Monday, August 07, 2006
Bad Trip, Good Vacation
In brief: the hotel’s air conditioning was ineffective even when the electricity wasn’t cut off (!), the breeze came off the mainland towards the ocean (thereby destroying any cooling effect), the sand flies were thicker and more aggressive than I had ever seen, The Girl was attacked by a wasp/bee/dragonfly/big honkin’ insect that got itself caught in her hair, The Boy and The Girl were utterly spooked by the waves and refused to go near the water, the beach was hotter and muggier than any I’ve ever experienced, the shower stall in the hotel room was small enough that I thwacked my elbow on the sliding door, the room was hotter than the outdoors even with the a/c running, and the power went out.
We came home the same day we left. The original plan was to stay for several days.
We’ve stayed at cheap and cheesy beach motels before, so our aesthetic expectations were fairly low. But for it to be hotter inside than outside when it’s 100 degrees outside just ain’t right. (Celsius conversion – think body temperature, plus one.) We were worried that The Girl would get heatstroke if we stayed.
I’ve mentioned before that I don’t do heat, as a rule, and I consider central air one of the great scientific advances of human history. This is even more true now.
My new rule: ‘window units’ are not air conditioning. They are gestures toward air conditioning. They’re a way of saying “we agree, in concept, that air conditioning would be useful here.” We’ve decided that future vacations will be at hotels with national names and central air. If any independent types want to get my attention, they are free to install and advertise central air. Otherwise, I’m not havin’ it.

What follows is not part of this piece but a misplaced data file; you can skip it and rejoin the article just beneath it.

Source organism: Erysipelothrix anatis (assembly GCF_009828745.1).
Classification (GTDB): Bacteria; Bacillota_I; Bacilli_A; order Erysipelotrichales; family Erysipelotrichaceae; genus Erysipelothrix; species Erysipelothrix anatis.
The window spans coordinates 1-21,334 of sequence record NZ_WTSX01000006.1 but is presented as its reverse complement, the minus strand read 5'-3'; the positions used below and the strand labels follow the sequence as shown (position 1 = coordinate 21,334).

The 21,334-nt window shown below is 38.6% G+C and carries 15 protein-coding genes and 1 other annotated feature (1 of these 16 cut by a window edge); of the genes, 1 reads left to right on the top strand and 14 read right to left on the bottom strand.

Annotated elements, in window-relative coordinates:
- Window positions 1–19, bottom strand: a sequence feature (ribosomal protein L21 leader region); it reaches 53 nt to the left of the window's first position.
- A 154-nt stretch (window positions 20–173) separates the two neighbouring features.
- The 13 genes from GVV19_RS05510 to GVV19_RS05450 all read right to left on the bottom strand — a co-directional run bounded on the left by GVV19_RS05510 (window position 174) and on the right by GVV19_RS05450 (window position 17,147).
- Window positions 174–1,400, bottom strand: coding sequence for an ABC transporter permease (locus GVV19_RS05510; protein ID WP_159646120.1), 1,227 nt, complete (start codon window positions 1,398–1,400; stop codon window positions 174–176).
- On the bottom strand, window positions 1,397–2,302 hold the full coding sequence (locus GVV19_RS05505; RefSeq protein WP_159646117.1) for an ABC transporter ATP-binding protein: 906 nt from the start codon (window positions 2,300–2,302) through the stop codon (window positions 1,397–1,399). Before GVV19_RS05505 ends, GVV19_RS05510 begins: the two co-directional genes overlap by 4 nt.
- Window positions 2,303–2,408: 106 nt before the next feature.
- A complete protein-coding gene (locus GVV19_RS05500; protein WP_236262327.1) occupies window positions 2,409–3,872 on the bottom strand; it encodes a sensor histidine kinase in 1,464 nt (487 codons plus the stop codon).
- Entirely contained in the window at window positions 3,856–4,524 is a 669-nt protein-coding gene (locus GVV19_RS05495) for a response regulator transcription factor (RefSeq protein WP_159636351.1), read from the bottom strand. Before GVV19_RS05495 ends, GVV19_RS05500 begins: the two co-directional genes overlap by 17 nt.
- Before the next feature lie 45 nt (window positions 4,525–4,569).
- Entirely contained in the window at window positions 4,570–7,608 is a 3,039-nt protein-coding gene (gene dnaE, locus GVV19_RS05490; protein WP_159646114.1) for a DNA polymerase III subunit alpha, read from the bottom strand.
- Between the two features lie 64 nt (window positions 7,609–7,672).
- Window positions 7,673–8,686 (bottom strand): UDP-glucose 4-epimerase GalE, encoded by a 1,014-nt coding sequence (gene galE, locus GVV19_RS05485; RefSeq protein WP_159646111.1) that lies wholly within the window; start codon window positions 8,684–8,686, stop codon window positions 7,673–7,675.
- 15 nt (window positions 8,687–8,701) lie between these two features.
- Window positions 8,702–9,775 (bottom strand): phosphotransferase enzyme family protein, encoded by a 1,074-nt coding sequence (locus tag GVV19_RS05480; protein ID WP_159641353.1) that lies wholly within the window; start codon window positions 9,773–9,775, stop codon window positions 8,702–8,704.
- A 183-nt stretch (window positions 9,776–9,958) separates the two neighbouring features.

Once we got home, the rest of the vacation was better. A few vignettes from the last few days:
The Boy: Can you say ‘no’?
The Girl: No!
The Boy: Can you say ‘yes’?
The Girl: Uh-huh!
This weekend I took The Boy’s training wheels off his bike and we took him to the parking lot of the nearby elementary school. Verbalizing to a five-year-old how to stay balanced on a moving bike is harder than you’d think. This is especially true when the five-year-old in question is something of a selective listener. My lower back hasn’t quite recovered yet, but these are the things parents do.
We’ve also been working on reading. TB and I sat down on Sunday with Danny and the Dinosaur, and he read me the first thirty pages, working his phonetics just as hard as he could. He needed help with a few words (“night,” “knock”), and the speed was low, but hey. Bit by bit. And his satisfied cackle when he finished a page was totally worth it.
The Girl is becoming pickier at dinnertime, often refusing to eat unless dinner comes with a show. So I put some food on her spoon and hold it up to my ear, pretending to react as it tells me it wants to be in her belly. Then I do what we’ve called “the belly dance,” in which I do my distinctive vocalese rendering (in every sense of the word) of Thelonious Monk’s “Well You Needn’t” while dancing the spoon around until it reaches her mouth. (I base my version on Randy Weston’s, from his Portraits of Monk.) This usually works for about a half-dozen bites.
We had one meal free of the belly dance. Through the generous help of The Wife’s parents, she and I actually had a grownups-only night out. Words cannot convey the glory of sitting in a real restaurant with the most attractive woman in the place, eating something unpronounceable and not cutting anybody else’s food. We even went to a play, which was great fun and surprisingly good. It felt like we were regressing to our twenties, but in a good way.
Now it’s back to the salt mines. Here’s hoping the a/c works…